Skip navigation
CLN bookstore

Criminal Legal News: September, 2022

Issue PDF
Volume 5, Number 9

In this issue:

  1. Indirect DNA Transfer Can Result in Miscarriages of Justice (p 1)
  2. Manhattan DA Launches Conviction Review Unit (p 9)
  3. New Jersey Supreme Court Announces Framework for Determining Constitutionality of Warrantless Protective Sweep of Home Where Arrest Is Made Outside the Home (p 10)
  4. SCOTUS Holds AEDPA’s Restrictions on Habeas Relief Trump Federal Courts’ Authority Under All Writs Act (p 13)
  5. FBI Gets New Mass Surveillance Tool (p 14)
  6. Federal Habeas Corpus: Taking an Appeal After the Denial of Habeas Relief (p 16)
  7. First Circuit Announces ‘Knowingly’ Violating § 922(g)(9) Requires Proof Defendant Knew He Belonged to Category of Persons Prohibited from Possessing Firearms, Mere Knowledge of ‘Features’ of Prior Offense Insufficient (p 18)
  8. How Many Federal Crimes Are There? (p 20)
  9. Vaccine Passports Raise Privacy Issues and Create a Class of Undesirables (p 22)
  10. First Circuit: Procedurally Unreasonable for District Court to Base Upward Variance on Defendant’s Prior Arrests (p 25)
  11. SCOTUS Holds Attempted Hobbs Act Robbery Not a ‘Crime of Violence’ Under a § 924(c)(3)(A) (p 26)
  12. Outdated Wiretap Law Gives Feds Easy Access to Metadata (p 27)
  13. Law Enforcement Refuse to Admit Most Forensic Science Is Junk Science (p 28)
  14. California Court of Appeal: Exclusion of Expert Witness at SVP Trial as Remedy for Discovery Violation Constitutes Denial of Constitutional Due Process (p 30)
  15. California Court of Appeal: Assembly Bill 124 Applies Retroactively and Includes Psychological Trauma Based Upon Mental Illness as Mitigating Factor Under § 1170(b)(6) (p 31)
  16. FBI Forces Suspect to Unlock Messaging App Using FaceID (p 32)
  17. Sixth Circuit Announces Full, Unconditional Pardon, Regardless of Issue of Innocence, Meets Heck Requirement of Invalidated Conviction; § 1983 Claims May Be Pursued (p 32)
  18. Colorado Supreme Court Announces Courts Not Required to Address All 11 Brown Factors in Ruling on Defendant’s Motion for Continuance to Change Counsel (p 34)
  19. California Court of Appeal: New Law Requiring Bifurcated Trial on Gang Enhancements Applies Retroactively (p 35)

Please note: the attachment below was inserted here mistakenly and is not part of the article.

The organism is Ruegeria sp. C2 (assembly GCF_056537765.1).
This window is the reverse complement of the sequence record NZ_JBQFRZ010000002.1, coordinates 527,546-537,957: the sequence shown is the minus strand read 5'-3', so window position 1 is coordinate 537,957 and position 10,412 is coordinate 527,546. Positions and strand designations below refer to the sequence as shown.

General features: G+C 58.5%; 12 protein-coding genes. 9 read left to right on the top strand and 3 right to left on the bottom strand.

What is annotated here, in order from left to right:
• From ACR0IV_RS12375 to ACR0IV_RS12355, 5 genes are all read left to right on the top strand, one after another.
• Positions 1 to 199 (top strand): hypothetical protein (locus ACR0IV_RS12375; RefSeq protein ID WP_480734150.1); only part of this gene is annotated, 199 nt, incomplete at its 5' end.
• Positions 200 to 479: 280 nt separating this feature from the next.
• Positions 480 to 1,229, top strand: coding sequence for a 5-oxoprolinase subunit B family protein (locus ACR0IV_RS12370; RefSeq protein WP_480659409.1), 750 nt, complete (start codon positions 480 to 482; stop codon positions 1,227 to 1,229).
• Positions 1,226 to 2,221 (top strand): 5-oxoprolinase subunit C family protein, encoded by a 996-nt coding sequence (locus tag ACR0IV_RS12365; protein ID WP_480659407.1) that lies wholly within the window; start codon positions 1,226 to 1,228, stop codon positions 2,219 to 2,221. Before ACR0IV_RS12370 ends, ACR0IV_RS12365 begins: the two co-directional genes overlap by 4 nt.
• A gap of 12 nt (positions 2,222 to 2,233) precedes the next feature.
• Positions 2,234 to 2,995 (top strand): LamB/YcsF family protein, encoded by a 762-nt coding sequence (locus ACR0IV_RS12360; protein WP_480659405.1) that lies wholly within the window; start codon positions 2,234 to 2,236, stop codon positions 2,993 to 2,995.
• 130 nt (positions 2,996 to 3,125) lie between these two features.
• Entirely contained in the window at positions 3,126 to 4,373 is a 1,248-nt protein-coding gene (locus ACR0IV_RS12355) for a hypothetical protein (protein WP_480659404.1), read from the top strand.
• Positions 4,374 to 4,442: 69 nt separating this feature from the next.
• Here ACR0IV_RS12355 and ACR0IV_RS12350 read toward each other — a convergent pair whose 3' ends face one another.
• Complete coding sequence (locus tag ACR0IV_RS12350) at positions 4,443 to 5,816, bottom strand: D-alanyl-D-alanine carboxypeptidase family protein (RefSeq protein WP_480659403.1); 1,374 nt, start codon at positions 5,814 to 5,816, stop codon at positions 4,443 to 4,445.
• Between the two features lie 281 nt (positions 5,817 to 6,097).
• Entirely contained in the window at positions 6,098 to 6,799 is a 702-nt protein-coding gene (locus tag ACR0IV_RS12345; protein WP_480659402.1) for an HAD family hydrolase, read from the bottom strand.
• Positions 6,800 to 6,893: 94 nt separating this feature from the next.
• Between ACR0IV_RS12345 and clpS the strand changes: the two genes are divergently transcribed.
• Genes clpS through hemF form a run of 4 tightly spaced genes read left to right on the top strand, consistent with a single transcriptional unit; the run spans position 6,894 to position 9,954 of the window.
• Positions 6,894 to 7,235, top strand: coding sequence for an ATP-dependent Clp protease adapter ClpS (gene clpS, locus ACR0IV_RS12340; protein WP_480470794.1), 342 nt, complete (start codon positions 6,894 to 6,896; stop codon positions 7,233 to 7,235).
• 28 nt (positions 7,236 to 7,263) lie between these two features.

20. New Jersey Supreme Court Announces ‘Non-Transparent’ for Purposes of Tinted Window Violation Justifying Traffic Stop Means Front Windows Dark Enough That Police Can’t Clearly See People or Items Inside Vehicle (p 36)
  21. SCOTUS Announces Judge’s Error of Law Constitutes ‘Mistake’ for Purposes of Reopening a Case Under Federal Rule of Civil Procedure 60(b)(1) (p 37)
  22. Sixth Circuit: Government Cannot Withdraw Consent to Lesser Included Charge After Defendant Pleaded Guilty but Court Reject Plea Agreement (p 38)
  23. New Jersey Supreme Court: Defendant Did Not Voluntarily Waive Privilege Against Self-Incrimination Because Police Persistently Contradicted and Undermined Significance of Miranda During Interrogation (p 39)
  24. Connecticut Supreme Court Announces Trial Courts, Prospectively, Must Canvass Defendants Who Seek to Waive Right to Testify to Ensure Waiver Is Made Knowingly, Intelligently, and Voluntarily (p 40)
  25. Missouri Supreme Court: Defendant Entitled to ‘Castle Doctrine’ Jury Instruction Even Though Assailant Not Unlawfully in Vehicle at Very Moment of Use of Deadly Force (p 42)
  26. Minnesota Supreme Court Announces Expanding Scope of Traffic Stop to Investigate Occupant’s Pretrial Release Conditions Violates Minnesota Constitution (p 44)
  27. Sixth Circuit Reverses Denial of First Step Act Relief Because Sentence Imposed Is Substantively Unreasonable (p 45)
  28. Speed Trap Gold Mine (p 46)
  29. San Francisco DA’s Inaugural Innocence Commission Frees Its First Victim of Wrongful Conviction (p 47)
  30. Inextricably Intertwined: The Practice of Negotiated Pleas and the Rise of Mass Incarceration in America (p 48)
  31. $670,000 Awarded to Use Virtual Reality to Evaluate Eyewitness Accuracy (p 50)
  32. News in Brief (p 50)
  33. Use of Death Penalty Continues to Decline in the U.S. (p 50)

Indirect DNA Transfer Can Result in Miscarriages of Justice

DNA Evidence Is Not as Infallible in Identifying Perpetrator as Most Believe

by David M. Reutter

Deoxyribonucleic acid (“DNA”) is regarded as the “gold standard” of forensic evidence. It is considered to be virtually indisputable evidence by juries and even judges when presented to identify an individual as having contact ...

Manhattan DA Launches Conviction Review Unit